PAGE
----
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More painful cuts come, as expected; Yahoo blames bad economy for its misfortune

DailyTech reported earlier this month that Yahoo was contemplating job cuts.  Faced with sagging growth and market share loss to Google, coupled with the possible loss of the Google ad partnership due to regulatory headaches, Yahoo had few other options than to make cuts.

Yahoo co-founder and CEO Jerry Yang, under pressure by some investors of late to resign, gave a statement describing the cuts, stating, "We have been disciplined about balancing investments with cost management all year, and have now set in motion initiatives to reduce costs and enhance productivity.  The steps we are taking this quarter should deliver both near-term benefits to operating cash flow, and substantially enhance the nimbleness and flexibility with which we compete over the long term."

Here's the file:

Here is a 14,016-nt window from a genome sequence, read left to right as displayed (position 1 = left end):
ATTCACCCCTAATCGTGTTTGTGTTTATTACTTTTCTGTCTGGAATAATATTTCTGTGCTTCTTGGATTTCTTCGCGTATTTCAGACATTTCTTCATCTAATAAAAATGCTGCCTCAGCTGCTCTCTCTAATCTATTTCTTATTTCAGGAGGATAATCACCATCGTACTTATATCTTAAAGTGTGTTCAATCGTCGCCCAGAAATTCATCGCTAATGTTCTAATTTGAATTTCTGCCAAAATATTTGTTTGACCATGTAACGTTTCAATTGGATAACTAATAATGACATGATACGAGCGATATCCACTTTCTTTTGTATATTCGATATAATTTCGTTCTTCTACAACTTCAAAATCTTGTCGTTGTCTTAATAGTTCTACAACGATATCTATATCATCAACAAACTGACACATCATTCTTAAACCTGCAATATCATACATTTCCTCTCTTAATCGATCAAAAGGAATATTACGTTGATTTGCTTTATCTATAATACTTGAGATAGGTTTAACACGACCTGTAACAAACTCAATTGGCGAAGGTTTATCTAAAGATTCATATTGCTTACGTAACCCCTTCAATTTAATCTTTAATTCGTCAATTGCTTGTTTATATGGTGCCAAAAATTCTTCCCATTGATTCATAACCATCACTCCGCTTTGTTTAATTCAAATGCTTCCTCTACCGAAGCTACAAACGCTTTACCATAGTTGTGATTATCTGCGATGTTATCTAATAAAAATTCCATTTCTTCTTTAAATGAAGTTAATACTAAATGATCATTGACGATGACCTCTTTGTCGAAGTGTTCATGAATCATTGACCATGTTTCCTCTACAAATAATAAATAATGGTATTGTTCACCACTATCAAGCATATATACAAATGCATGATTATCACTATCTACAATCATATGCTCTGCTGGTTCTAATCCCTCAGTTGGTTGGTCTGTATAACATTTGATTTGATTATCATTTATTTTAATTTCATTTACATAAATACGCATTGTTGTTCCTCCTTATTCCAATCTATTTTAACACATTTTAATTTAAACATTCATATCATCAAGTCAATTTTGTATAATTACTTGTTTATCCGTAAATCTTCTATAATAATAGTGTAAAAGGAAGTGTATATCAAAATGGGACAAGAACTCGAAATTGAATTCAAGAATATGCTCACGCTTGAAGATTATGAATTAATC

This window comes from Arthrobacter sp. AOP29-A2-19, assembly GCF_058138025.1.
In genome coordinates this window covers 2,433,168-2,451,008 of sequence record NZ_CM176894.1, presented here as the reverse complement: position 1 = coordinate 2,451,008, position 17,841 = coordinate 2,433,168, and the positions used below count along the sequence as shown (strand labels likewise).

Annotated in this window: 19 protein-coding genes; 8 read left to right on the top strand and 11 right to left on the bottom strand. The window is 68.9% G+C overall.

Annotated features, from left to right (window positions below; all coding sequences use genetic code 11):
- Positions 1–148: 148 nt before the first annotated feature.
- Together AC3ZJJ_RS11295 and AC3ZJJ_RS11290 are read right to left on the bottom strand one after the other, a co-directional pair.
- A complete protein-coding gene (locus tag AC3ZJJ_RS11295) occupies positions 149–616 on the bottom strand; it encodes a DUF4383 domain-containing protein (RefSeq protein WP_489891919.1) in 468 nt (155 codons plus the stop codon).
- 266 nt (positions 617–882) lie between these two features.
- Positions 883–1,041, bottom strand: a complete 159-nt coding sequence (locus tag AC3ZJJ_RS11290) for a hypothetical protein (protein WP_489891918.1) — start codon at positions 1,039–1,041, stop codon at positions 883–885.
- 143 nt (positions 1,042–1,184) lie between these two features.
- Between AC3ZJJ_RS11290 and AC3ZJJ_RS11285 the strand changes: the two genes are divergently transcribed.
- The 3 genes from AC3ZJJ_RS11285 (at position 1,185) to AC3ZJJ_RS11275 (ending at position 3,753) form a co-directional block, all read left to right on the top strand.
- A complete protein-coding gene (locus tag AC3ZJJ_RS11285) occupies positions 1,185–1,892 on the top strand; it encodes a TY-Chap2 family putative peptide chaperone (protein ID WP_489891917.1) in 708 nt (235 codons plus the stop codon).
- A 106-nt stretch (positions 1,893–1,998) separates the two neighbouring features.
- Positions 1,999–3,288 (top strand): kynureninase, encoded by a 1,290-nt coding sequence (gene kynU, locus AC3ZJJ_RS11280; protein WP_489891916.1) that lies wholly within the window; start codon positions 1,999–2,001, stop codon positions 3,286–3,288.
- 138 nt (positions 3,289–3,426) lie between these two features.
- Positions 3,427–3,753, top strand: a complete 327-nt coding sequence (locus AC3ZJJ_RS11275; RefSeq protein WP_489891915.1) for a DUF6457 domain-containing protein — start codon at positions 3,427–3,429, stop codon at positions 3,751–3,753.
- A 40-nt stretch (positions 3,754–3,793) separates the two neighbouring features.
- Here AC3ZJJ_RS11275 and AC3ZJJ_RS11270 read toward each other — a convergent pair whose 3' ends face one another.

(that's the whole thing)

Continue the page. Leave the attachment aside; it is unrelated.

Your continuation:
At least 10 percent of Yahoo's workforce will be slashed, meaning that at least 1,520 will lose their jobs.  The company hopes that the cuts will help it to reduce costs, while not significantly reducing its profitability. 

The cuts were the second for Yahoo this year, with the company letting 1,000 employees go this last January.  In total, Yahoo has let go close to 16 percent of its workforce since the start of the year.

Yahoo will also be relocating offices and consolidating real estate to try to reduce costs.  Mr. Yang stated in a conference call, "We are identifying ways we can operate more efficiently."

Yahoo's revenue for the quarter was $1.79B USD, up 1 percent from the quarter a year before.  Without the commissions it paid ad partners, the company pulled in $1.33B USD, slightly lower than the average analyst prediction of $1.37B USD.  Net income for Yahoo was $54M USD, down 51 percent from last year.  Profits excluding one-time charges were $123M USD, roughly in line with analyst expectations.